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Wireless speakers are loudspeakers which receive audio signals using radio frequency (RF) waves rather than over audio cables. The two most popular RF frequencies that support audio transmission to wireless loudspeakers include a variation of WiFi IEEE 802.11 while others depend on Bluetooth to transmit audio data to the receiving speaker.
Wireless speakers are composed of two units: a main speaker unit combining the loudspeaker itself with an RF receiver, and an RF transmitter unit. The transmitter connects to the audio output of any audio devices such as hi-fi equipment, televisions, computers, mp3 players, etc. An RCA plug is normally used to achieve this. The receiver is positioned where the listener wants the sound to be, providing the freedom to move the wireless speakers around without the need of using cables. The receiver/speaker unit generally contains an amplifier to boost the audio signal to the loudspeaker; it is powered either by batteries or by an AC electric outlet. Batteries may last for three to four hours; some wireless speakers operate on rechargeable batteries.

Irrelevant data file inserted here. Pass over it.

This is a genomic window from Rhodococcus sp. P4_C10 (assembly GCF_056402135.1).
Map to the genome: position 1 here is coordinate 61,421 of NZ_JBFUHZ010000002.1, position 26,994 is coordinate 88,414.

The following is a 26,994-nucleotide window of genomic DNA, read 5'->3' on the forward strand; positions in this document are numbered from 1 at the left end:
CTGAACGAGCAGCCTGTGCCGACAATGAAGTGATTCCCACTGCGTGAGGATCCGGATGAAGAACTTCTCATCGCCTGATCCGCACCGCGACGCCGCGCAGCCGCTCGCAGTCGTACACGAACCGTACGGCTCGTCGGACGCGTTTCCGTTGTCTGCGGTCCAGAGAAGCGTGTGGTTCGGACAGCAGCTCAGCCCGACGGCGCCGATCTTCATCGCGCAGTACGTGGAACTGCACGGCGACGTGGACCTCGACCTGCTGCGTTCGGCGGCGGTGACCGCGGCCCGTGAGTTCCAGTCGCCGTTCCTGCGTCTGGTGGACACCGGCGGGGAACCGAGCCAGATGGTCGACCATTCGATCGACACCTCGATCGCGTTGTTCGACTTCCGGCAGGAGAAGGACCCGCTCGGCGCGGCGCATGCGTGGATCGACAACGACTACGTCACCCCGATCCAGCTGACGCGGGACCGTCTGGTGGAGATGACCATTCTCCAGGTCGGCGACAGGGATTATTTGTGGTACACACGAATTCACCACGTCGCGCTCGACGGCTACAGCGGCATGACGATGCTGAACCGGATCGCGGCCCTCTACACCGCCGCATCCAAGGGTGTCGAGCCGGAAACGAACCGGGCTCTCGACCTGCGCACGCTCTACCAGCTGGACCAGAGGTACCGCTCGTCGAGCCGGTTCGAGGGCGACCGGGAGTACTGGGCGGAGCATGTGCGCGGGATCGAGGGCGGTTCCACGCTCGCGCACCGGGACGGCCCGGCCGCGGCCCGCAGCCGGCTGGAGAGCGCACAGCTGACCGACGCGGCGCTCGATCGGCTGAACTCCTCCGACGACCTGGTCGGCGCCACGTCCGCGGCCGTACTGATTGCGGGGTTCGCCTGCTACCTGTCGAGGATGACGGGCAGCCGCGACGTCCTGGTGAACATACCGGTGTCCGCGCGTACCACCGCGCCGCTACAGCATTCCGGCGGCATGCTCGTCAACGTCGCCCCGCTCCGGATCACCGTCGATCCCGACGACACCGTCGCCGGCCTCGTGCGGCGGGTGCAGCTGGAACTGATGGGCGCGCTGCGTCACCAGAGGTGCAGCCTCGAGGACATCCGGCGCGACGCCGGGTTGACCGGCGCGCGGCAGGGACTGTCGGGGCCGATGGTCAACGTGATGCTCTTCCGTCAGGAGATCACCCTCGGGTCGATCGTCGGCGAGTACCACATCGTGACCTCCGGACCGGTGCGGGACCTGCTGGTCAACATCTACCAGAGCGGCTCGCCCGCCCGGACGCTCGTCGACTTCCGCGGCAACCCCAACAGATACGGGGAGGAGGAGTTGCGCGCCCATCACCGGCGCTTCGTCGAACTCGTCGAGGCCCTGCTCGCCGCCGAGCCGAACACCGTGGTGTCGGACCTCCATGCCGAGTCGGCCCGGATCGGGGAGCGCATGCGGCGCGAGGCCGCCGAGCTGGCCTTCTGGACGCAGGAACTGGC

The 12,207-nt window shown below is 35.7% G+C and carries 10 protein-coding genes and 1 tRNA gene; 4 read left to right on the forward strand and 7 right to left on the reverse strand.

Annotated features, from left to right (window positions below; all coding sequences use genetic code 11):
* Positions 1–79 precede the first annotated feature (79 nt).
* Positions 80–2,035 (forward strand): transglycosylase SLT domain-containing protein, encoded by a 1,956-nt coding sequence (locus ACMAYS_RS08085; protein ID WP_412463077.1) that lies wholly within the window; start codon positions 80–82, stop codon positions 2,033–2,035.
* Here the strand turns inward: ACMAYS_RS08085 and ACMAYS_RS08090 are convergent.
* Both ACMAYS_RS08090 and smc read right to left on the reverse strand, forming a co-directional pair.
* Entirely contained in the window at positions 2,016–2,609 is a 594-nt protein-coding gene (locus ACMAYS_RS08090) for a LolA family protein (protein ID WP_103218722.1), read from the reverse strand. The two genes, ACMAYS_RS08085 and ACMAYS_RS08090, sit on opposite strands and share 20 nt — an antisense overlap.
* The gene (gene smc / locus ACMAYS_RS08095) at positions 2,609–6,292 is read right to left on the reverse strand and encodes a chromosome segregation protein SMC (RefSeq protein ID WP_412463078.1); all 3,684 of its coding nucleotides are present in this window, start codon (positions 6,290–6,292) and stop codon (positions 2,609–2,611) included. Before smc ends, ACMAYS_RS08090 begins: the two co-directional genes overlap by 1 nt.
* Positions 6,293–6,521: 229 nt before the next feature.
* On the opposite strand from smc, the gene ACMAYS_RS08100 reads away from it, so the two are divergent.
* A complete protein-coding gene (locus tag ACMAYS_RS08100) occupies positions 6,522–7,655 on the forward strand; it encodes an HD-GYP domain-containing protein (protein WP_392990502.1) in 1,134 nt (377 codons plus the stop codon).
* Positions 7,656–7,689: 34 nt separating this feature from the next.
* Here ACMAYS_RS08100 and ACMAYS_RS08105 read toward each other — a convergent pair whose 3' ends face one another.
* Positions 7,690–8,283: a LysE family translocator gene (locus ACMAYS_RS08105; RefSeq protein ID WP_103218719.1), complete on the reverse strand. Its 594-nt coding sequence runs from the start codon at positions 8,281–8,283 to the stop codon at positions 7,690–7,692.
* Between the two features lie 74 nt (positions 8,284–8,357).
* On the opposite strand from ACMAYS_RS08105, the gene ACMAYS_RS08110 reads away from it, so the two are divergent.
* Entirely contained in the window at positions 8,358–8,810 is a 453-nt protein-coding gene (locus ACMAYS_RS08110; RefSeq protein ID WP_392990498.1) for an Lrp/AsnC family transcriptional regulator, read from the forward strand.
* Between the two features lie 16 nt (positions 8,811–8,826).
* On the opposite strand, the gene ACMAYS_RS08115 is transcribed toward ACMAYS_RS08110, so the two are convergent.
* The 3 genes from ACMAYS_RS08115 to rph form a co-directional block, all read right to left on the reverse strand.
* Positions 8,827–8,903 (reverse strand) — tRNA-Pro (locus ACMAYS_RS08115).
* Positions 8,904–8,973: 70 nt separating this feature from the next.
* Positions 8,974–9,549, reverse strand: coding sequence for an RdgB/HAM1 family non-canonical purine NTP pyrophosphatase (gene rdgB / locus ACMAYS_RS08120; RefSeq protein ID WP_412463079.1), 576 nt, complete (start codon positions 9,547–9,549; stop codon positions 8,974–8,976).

The signal frequency range used by wireless speakers is generally the same as that used by cordless telephones — 900 MHz. The RF signal can traverse walls and floors/ceilings. Most manufacturers claim the signal transmits over a range of 150 to 300 feet. Many wireless speakers feature variable transmission channels that can be set using a tuning knob to overcome potential RF interference with other nearby wireless devices such as cordless phones or baby monitors. Bluetooth devices use a radio communications system and therefore do not have to be in a visual line of sight with each other.
Different types of wireless speakers are designed for specific needs: Stereo speakers can deliver both Left and Right stereo channels in a single speaker. Speakers designed specifically for outdoor use have a robust casing; manufacturers claim these are weatherproof. Home theatres utilize a specialized set of speakers in which only the rear speaker/s are wireless, while the front speakers are wired.
Wireless speakers receive considerable criticism from high-end audiophiles because of the potential for RF interference with other signal sources like cordless phones as well as for the relatively low sound quality some models deliver. Despite the criticism, wireless speakers have gained popularity with consumers and a growing number of models are actively marketed. Specifically, small and portable wireless Bluetooth speaker models  have become very popular with consumers.
Hybrid wireless speakersEdit
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- "Triby – The Connected Speaker for the Kitchen".
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